Hamburg, 20 February 2015 Attack from all sides Tuberculosis – a disease that knows no boundaries, kills millions of people per year worldwide and is developing resistance to current drug therapies at an alarming rate. In order to develop urgently needed new treatment regimes, it is critical to achieve a complete understanding of how Mycobacterium tuberculosis (Mtb) – the bacterium that causes the disease – infects, survives and develops. But despite decades of considerable global research efforts, the mechanisms by which Mtb infects and survives in the human body are still largely a mystery. For such a widespread and complex problem, a multi-disciplinary research approach seems the way to go. A paper published today in the journal PLoS Pathogens by Matthias Wilmanns and collaborators from Switzerland, Poland, and France, illustrates the power of bringing together specialists in different areas
Grenoble, 19 February 2015 Shining light onto the fabric of life For its first LearningLAB of 2015, EMBL’s European Learning Laboratory for the Life Sciences (ELLS) made the science of protein structure crystal clear for a group of 22 science teachers from all over Europe. The two-day event held in Grenoble was set up in partnership with the EU-funded project FluPharm. It gave the participants a 360° view of how crystallography can deepen our understanding of the relationship between the structure and function of biological molecules, and lead scientists towards innovative treatments against diseases.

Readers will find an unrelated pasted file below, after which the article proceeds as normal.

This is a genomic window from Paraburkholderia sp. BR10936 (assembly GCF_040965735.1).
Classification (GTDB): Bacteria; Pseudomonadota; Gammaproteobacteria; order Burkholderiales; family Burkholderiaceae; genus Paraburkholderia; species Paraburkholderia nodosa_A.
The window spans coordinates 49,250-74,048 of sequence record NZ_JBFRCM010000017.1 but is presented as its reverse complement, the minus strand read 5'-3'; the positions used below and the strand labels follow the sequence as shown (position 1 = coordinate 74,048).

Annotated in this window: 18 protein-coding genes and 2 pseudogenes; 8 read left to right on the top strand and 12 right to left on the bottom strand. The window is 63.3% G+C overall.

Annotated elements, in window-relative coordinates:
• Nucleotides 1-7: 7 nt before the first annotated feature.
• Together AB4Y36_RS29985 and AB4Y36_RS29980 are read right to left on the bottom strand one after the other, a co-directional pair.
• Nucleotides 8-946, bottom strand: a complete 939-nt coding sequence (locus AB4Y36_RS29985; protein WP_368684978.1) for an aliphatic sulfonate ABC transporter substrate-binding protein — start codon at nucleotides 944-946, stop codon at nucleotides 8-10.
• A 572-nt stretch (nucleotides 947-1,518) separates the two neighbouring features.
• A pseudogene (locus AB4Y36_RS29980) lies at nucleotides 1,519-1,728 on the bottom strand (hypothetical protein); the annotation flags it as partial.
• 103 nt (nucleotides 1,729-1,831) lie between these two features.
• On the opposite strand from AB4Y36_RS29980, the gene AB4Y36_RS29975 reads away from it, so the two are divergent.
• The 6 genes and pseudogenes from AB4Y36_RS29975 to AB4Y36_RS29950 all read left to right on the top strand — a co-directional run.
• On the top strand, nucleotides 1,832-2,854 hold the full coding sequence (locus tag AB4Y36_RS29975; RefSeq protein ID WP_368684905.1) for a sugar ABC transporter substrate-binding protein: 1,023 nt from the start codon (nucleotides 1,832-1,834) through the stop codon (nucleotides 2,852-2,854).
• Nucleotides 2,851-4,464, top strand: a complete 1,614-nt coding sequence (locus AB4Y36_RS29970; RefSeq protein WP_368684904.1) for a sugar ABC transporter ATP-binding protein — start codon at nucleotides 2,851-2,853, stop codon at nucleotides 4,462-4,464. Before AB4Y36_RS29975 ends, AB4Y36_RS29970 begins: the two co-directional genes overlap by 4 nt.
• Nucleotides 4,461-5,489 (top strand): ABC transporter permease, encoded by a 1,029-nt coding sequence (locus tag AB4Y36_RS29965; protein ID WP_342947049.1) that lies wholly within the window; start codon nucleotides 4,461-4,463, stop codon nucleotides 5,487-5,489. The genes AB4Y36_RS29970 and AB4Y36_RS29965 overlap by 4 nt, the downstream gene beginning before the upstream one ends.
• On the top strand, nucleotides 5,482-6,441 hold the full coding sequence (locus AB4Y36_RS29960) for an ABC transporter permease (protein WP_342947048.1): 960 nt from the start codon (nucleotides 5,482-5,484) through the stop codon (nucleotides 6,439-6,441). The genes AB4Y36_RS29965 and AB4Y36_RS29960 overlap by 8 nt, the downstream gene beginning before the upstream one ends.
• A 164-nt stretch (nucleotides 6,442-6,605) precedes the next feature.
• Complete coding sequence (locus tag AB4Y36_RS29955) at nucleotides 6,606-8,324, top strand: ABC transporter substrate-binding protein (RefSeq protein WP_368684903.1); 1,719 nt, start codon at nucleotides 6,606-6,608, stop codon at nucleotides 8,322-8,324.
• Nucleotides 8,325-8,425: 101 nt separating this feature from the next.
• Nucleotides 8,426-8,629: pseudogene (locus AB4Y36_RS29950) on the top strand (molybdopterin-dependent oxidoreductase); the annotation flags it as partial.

Heidelberg, 16 February 2015 Fight or flight? If you heard chilling screams echoing around the EMBL Advanced Training Centre at the end of last year, don’t fret. Rather than a giant spider scuttling towards a group of arachnophobes, or a cohort of mytophobes who have been plunged into darkness, Cornelius Gross, deputy head of EMBL Monterotondo, was using sound and imagery to illustrate how the study of fear is helping researchers better understand human behaviour. The recording of the lecture is now available online as video on demand.
Hinxton, 29 January 2015 Why is a dolphin not a cat? New research shows how evolution has given rise to a rich diversity of species by repurposing functional elements shared by all mammals. Published in Cell by scientists at the EMBL-EBI and the University of Cambridge Cancer Research UK–Cambridge Institute (CRUK CI), the study demonstrates how methods for understanding human biology can be used to understand a broad range of species.
General, 26 January 2015 40 questions, answered If scientists are machines that turn coffee into papers, how many coffees, how many papers, in the last 40 years? This very fundamental question – tweeted by Aidan Budd from Heidelberg, Germany – is core to the life of so many scientists, and called for a multidisciplinary answer that would be both precise and fact-based…
General, 26 January 2015 Cell control in a flash Flick the switch, and illumination follows. The comical image of a light bulb pinging on when a brainwave occurs became remarkably prescient just a few years ago when suddenly, out of the dark, a brand new technique for controlling brain activity lit up the scene.